Over and under racializing, as well as tactless interaction with racial issues have contributed to the rifts in our cultural landscape. The aftermath of Treyvon Martin’s death is an example of both tactless interaction (see my blog Richard Land, Treyvon Martin and the SBC), and over-racializing an event (I will deal with the problem of under-racializing and the importance of diversity in the next installment).
The introduction of race into the Martin scenario is in no small part due to the contribution of nationally recognized Christian leaders. Soon after Martin’s death, leaders of every stripe should have heralded a cry for justice, no matter where the verdict fell. Instead, we immediately heard that “blacks are under attack!” Upon the publication of these words our nation was led to believe that this killing was, at its core, a matter of race. Onlookers never had the chance to grapple with the demands of justice, but were immediately forced to relive the racial history and progress (or lack thereof) in our country.
This is a subtle yet significant shift away from the motivation of Martin Luther King. MLK and his contemporaries incited public demonstrations and made speeches due to a passion for social justice that was deeply rooted in biblical convictions such as human dignity and the understanding that every human is made in God’s image.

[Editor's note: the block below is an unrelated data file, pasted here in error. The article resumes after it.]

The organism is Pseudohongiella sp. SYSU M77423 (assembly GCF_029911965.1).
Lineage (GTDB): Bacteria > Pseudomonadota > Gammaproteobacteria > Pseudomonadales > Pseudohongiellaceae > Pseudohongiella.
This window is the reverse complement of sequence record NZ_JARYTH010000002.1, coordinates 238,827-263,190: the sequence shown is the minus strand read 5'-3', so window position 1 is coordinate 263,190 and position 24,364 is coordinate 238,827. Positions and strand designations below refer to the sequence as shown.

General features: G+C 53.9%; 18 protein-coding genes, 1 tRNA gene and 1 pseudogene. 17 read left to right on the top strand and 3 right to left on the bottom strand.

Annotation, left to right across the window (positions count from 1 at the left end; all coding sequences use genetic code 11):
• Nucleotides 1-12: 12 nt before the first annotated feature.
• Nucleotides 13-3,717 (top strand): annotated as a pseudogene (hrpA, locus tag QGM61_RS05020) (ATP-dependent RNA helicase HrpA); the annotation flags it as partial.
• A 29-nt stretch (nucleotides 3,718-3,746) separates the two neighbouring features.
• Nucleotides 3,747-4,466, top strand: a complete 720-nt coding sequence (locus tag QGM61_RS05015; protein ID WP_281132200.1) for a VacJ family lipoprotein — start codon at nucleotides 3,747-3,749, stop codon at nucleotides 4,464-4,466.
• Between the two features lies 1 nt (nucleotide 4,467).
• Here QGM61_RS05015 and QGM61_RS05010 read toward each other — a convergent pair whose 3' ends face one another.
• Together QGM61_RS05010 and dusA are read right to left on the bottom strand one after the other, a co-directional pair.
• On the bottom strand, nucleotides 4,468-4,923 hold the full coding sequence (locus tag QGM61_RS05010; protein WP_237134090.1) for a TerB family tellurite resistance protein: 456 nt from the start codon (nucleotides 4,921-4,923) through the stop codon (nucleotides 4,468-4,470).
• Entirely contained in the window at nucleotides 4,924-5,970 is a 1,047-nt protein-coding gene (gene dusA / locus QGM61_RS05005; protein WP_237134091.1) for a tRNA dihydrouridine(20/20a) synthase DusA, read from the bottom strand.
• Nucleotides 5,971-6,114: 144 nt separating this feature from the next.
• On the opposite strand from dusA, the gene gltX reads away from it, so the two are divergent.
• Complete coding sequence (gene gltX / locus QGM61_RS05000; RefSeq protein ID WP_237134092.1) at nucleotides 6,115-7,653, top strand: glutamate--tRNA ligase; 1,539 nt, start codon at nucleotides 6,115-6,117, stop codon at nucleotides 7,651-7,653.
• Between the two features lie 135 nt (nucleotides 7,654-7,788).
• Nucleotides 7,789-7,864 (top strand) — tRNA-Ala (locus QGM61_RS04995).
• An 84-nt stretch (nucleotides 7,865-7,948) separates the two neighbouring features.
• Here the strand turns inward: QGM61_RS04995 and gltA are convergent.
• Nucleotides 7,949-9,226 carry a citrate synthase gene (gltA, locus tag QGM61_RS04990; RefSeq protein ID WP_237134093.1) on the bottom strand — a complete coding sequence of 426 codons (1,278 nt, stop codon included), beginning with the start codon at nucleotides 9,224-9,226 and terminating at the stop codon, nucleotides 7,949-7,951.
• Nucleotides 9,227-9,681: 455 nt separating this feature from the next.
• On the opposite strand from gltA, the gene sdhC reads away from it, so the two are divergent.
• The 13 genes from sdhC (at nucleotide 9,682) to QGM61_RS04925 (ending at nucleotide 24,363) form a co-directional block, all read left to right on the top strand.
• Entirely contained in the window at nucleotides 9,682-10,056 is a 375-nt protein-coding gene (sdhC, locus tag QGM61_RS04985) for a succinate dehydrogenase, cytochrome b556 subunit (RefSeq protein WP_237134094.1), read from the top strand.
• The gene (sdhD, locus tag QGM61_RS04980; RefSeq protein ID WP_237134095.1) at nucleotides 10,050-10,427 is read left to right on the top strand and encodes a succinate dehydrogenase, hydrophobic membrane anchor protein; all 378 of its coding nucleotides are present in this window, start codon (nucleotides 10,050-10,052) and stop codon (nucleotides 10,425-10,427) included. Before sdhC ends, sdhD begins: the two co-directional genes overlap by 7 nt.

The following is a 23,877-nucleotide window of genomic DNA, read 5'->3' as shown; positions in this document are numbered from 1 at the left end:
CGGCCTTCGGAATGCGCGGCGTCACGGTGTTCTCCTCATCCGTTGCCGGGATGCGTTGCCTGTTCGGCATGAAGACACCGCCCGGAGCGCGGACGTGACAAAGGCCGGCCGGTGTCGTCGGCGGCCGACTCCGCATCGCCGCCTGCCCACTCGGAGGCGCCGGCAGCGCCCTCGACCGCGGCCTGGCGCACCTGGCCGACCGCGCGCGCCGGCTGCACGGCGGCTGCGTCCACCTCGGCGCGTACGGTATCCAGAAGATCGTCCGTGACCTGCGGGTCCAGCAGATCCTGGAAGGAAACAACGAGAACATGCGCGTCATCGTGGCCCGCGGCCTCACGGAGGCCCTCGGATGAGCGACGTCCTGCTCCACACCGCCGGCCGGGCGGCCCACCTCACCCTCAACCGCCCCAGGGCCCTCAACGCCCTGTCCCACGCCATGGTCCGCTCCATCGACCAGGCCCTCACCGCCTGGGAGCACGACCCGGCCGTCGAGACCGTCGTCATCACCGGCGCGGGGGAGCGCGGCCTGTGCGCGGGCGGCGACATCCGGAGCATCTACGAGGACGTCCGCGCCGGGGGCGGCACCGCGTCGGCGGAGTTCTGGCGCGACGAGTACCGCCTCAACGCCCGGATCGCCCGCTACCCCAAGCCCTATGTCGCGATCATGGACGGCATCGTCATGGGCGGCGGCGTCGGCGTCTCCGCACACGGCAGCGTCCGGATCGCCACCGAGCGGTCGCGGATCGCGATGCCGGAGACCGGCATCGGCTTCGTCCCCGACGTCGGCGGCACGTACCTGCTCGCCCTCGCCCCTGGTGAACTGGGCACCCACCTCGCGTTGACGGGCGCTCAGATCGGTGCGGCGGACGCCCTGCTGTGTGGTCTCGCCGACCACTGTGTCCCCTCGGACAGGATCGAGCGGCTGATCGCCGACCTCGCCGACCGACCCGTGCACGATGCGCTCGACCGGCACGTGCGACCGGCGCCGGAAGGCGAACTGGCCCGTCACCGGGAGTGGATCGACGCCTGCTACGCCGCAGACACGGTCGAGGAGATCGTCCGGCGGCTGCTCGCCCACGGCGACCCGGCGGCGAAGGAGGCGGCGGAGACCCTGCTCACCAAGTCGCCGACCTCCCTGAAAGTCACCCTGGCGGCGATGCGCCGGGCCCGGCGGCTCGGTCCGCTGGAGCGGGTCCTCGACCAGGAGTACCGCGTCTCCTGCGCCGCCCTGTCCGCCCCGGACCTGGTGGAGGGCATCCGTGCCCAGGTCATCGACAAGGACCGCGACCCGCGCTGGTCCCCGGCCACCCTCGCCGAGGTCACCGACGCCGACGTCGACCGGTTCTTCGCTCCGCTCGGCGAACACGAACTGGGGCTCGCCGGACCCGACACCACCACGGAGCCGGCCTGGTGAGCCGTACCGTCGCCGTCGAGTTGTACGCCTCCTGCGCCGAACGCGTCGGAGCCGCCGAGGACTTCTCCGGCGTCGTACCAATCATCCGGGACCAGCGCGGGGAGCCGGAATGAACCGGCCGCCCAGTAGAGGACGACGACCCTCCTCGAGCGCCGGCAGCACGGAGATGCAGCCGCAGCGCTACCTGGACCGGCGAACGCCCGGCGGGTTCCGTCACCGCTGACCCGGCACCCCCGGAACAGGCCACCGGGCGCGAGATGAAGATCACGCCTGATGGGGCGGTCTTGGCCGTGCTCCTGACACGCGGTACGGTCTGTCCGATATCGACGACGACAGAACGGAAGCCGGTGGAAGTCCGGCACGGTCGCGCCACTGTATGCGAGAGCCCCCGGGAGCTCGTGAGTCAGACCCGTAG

At present, some Christian leaders over-racialize situations, not because of the healthy biblical vision, but because they operate from a posture of victimology. John McWhorter explains victimology as “an adaptation to victimhood as the core of one’s identity.” With racial victimhood as a starting point, actions by “outsiders” can only be understood as having a negative and racist motivation. Furthermore, due to the effects of victimology, the self-perception of the African-American will always be a socially constructed reality from America’s turbulent racial past, never graduating to a biblical self-image.
I am not dismissing the realities of systemic and individual racism. Rather, I am merely noting that there is an important difference between offering a solution that accurately accounts for victimization, as opposed to using victimization as a starting point. The former allows Scripture to act as the starting point, which provided real solutions. The latter will never lead to a solution, since the system constantly focuses on the problem.